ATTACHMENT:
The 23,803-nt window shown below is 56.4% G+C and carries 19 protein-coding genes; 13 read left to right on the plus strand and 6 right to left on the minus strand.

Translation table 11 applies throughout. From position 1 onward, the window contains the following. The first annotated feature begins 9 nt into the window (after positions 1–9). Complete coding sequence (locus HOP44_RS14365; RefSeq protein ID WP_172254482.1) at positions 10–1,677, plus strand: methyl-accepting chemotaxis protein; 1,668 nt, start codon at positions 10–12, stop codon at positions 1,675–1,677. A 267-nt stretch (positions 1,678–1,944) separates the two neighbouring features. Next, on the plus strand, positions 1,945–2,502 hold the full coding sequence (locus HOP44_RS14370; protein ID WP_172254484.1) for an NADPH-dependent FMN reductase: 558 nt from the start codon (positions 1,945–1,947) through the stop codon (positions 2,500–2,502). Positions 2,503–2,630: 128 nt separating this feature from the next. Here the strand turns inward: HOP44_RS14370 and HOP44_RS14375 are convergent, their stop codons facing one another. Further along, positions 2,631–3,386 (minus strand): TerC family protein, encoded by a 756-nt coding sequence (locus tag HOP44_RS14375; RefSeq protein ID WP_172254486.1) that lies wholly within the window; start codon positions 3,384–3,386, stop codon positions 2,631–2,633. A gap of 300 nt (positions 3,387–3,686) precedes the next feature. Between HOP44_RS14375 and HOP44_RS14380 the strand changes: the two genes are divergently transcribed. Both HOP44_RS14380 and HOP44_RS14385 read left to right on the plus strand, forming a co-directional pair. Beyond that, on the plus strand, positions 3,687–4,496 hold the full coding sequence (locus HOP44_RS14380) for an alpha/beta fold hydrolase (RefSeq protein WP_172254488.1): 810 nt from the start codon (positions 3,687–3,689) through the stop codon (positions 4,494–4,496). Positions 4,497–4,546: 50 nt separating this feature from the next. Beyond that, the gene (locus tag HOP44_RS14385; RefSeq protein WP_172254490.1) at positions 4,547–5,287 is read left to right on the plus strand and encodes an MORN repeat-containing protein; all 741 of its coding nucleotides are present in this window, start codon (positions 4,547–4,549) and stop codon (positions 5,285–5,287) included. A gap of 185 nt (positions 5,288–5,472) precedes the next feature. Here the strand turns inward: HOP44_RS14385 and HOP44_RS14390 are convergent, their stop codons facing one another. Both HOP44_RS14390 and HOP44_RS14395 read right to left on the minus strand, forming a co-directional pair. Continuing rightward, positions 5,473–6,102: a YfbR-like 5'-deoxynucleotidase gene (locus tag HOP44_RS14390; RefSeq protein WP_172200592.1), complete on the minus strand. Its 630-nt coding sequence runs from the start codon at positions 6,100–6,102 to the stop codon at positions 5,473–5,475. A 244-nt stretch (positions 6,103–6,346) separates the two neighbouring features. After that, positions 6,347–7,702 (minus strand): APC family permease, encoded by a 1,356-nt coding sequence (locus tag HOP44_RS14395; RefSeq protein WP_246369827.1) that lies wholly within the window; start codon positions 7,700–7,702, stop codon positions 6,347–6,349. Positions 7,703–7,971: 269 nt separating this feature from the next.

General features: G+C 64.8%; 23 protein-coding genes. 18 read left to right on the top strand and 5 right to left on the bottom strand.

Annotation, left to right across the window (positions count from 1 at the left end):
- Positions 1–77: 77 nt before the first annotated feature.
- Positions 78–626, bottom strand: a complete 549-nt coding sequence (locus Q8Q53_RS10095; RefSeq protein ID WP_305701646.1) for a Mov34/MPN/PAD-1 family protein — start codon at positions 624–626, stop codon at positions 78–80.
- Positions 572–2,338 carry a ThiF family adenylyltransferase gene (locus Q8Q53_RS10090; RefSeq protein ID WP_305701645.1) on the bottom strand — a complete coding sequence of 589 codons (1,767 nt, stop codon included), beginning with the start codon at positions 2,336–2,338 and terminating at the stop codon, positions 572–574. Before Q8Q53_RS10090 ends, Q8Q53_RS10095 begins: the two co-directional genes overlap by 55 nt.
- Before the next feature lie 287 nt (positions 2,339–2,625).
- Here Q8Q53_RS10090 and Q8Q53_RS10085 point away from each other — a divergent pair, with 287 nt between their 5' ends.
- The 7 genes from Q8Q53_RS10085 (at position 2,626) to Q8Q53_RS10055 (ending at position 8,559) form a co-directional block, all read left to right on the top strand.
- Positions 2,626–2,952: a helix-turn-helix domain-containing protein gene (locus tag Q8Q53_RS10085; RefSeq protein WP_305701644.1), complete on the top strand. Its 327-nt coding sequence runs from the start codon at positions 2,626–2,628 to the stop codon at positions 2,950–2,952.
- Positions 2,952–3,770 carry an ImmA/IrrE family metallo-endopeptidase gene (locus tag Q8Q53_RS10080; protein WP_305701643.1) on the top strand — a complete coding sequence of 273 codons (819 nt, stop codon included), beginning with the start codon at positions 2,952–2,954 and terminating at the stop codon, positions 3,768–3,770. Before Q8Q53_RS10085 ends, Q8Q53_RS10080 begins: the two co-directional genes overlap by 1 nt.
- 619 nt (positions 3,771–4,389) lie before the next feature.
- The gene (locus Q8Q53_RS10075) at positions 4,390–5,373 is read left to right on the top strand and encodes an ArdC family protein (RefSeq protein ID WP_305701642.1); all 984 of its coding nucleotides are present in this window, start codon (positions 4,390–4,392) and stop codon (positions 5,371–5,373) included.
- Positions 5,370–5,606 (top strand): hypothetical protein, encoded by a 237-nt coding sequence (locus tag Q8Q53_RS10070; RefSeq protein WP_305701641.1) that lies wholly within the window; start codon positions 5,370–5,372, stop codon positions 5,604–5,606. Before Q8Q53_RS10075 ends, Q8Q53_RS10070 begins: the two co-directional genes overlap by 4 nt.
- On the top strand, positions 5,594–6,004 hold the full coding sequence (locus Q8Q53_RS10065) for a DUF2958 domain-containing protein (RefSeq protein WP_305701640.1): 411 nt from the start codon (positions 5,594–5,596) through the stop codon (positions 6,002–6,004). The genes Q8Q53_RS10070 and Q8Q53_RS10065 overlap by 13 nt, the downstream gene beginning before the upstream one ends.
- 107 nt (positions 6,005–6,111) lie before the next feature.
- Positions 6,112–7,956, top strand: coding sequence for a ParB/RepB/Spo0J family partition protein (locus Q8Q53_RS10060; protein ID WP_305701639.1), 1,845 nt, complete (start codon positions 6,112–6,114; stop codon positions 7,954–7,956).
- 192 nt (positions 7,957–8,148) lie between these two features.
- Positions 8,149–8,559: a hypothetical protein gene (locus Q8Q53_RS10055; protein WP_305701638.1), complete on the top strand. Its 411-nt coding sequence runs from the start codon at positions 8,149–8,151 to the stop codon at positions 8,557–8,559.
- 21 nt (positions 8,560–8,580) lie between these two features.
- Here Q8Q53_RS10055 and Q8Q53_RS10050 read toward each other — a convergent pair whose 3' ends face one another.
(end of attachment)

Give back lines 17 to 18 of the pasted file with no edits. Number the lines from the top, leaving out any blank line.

- 107 nt (positions 6,005–6,111) lie before the next feature.
- Positions 6,112–7,956, top strand: coding sequence for a ParB/RepB/Spo0J family partition protein (locus Q8Q53_RS10060; protein ID WP_305701639.1), 1,845 nt, complete (start codon positions 6,112–6,114; stop codon positions 7,954–7,956).